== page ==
Jen Brea's Outrageously Successful Chronic Fatigue Syndrome (ME) TED Talk

Discussion in 'Advocacy, Contests and Events' started by Cort, Jan 20, 2017.

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  1. Cort

    Cort Founder of Health Rising and Phoenix Rising Staff Member

    "It doesn’t matter what you once were - you can't do it anymore." Jennifer Brea

    There's no need to embellish chronic fatigue syndrome (ME/CFS; ME) stories. Shakespearean in their depth, ME/CFS stories can be so disturbing that some people will undoubtedly look for ways to dismiss them. Healthy, active, successful people, after all, don't suddenly end up in bed for decades for reasons doctors can't explain. At least not in most people's reality.

    Brea-Jen-TED-2016.jpg
    That's why telling our stories in a calm, matter of fact but forceful manner is best. Adding a touch of humor is really good. Talking to the audience like they're in your living room - is even better. Including their concerns in your story - now, you're really talking. Jen Brea does it all in her outrageously successful TED talk on chronic fatigue syndrome.

    By itself her story is powerful and moving. The shocking collapse of the young, active PhD student: healthy one day, disabled the next. The seemingly ordinary infection, the exhaustion, the strange neurological symptoms, the years in bed, the innumerable lab tests, the fruitless doctor visits, the conversion disorder diagnosis (by a neurologist not a psychiatrist), the terrible relapse after exercise, the lack of help from the medical profession. Jen's nightmarish story with her always evocative visuals (including a moving one of Whitney Dafoe in pain) will undoubtedly wake up many.

    For those who missed the boat the first time around, Jen's masterful punch line - that what happened to me could happen to you, and not just if you have ME/CFS - should capture them. Her assertion that being a woman means being in danger of having an illness downplayed or turned into hysteria or anxiety will resonate. The idea that what's happened to ME/CFS is part of a broad historical trend that any woman could be touched by someday is a powerful one that could help enroll many.

    While she didn't mention them, other primarily woman's disorders such as fibromyalgia, IBS, migraine, interstitial cystitis, vulvodynia and ME/CFS that affect millions have been virtually ignored by the NIH. The pattern is clear; if you have an "invisible illness", most of which happen to women, you're in real trouble.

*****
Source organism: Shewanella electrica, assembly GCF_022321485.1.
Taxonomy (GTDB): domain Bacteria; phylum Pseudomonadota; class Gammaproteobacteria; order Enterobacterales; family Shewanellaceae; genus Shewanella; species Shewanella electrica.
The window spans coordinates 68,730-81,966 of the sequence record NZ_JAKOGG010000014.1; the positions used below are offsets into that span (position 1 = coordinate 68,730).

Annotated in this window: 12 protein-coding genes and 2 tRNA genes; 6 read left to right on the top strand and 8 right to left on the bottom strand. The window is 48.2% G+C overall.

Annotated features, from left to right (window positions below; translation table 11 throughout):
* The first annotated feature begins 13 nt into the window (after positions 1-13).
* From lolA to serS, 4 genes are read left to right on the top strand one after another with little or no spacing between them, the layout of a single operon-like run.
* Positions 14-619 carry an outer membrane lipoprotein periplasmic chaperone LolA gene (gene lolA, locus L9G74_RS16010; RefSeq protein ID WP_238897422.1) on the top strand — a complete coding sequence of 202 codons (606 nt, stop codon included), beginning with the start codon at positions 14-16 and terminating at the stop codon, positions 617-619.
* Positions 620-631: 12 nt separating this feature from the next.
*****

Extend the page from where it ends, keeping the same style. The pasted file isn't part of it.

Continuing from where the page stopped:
After seeing the tremendous increase in immune disorders over the past couple of decades - which, again, has mostly fallen on women - one has to ask why, as Jen put it, women's immune systems aren't as much a battleground for equality as other issues. Why organizations like the National Organization for Women (NOW) have never taken on the conversation in the medical profession that allows it to sideline diseases affecting millions of women year after year after year.

    Being a great communicator is just one part of making a difference. There's also the art of getting the message out. Few are good at both. Jen is obviously good at both. She's the first person with M.E. that I can remember who's been able to get to the TED stage.

    As a blogger who watches internet traffic pretty closely I can tell you that getting 160,000 views in three days is unimaginable. For an illness which counts its internet traffic in the tens of thousands - reaching 160,000 people, most of whom probably know little about it - is beyond believable.

    Jen undoubtedly would have been successful whatever she ended up doing, but I doubt she would have made the difference she has now.

    If you haven't seen Jen's 17 minute TED talk, please consider passing it on to everyone you know.
     
    Last edited by a moderator: Jan 20, 2017